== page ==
A friend of mine and fellow photographer Shane Wilkinson (http://www.chillpics.co.uk/) owns a Siberian Husky dog team and after the latest snow fall he was chomping at the bit to get them out in the snow on Salisbury Plain for a bit of a run.
These dogs are amazing – relentless, strong and determined animals that never seem to get tired of running through the snow! He trains them for working sled dog rallies, this basically consists of a team of dogs, a sled, usually with wheels (we don’t get that much snow that often) and a route mapped out over various distances. Against the clock they set off on the route and race each other.
This jaunt out onto the Plain was a bit of training for them and a couple of Alaskan Malamutes’ that joined the team and also offered some good photo ops for myself and Steve Woods another fellow tog (http://throughwoodyslens.blogspot.com/) . The light was fading fast and the first light set up I used was a single flash camera left at half power with a Pocket Wizard triggering. The camera was a Nikon D3 with a 70-200mm f2.8 VR lens. I had my ISO at 1000 and was working at a 200th at around f8, although this had to be tweaked as the ambient level dropped. I kept my white balance at ‘Daylight’ allowing the background to retain some ‘blueness’ because I liked the coldness it showed whilst the flash lit up the dogs in a pool of light (see above).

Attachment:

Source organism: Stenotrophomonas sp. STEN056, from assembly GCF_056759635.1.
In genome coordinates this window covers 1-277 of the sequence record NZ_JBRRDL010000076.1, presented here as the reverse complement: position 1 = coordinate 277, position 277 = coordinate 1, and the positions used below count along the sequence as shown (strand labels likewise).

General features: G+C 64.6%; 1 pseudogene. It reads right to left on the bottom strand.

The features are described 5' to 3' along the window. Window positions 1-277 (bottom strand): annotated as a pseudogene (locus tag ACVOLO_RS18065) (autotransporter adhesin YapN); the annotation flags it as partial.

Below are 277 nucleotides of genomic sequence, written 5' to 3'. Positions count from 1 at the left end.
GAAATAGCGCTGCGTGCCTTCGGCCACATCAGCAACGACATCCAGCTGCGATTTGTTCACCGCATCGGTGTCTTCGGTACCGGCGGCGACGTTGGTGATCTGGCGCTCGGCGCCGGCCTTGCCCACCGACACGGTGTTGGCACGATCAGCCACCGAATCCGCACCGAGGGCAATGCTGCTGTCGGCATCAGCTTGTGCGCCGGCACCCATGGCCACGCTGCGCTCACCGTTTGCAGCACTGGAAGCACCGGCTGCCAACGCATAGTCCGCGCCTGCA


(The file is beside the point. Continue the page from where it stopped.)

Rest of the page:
The shot above was on similar settings but this time Steve held a second flash at camera right, triggered by the main light. On the earlier shots Shane’s face was too dark, we even tried shining a torch into his face as he passed to bring in some light but after getting some cross light going with the other flash it made a nice light, lifting Shane and his dogs nicely whilst keeping a sense of place as he drove the team through the cold woods (see above).
On the whole it was a good photo opportunity and from it, hopefully, some half decent shots. Some photo considerations that came out of it were that when you think you have enough plastic bags to cover your flash and pocket wizards – you don’t – always have more, take some elastic bands to secure them to the light stand. Pre-focus on your light pool if your continuous focus is confused by the snowfall. Finally, ensure that the stands are weighted down – but at least I know now that snow softens the fall when the stand, SB 900 and pocket wizard all blow over in a gust of wind (twice!!)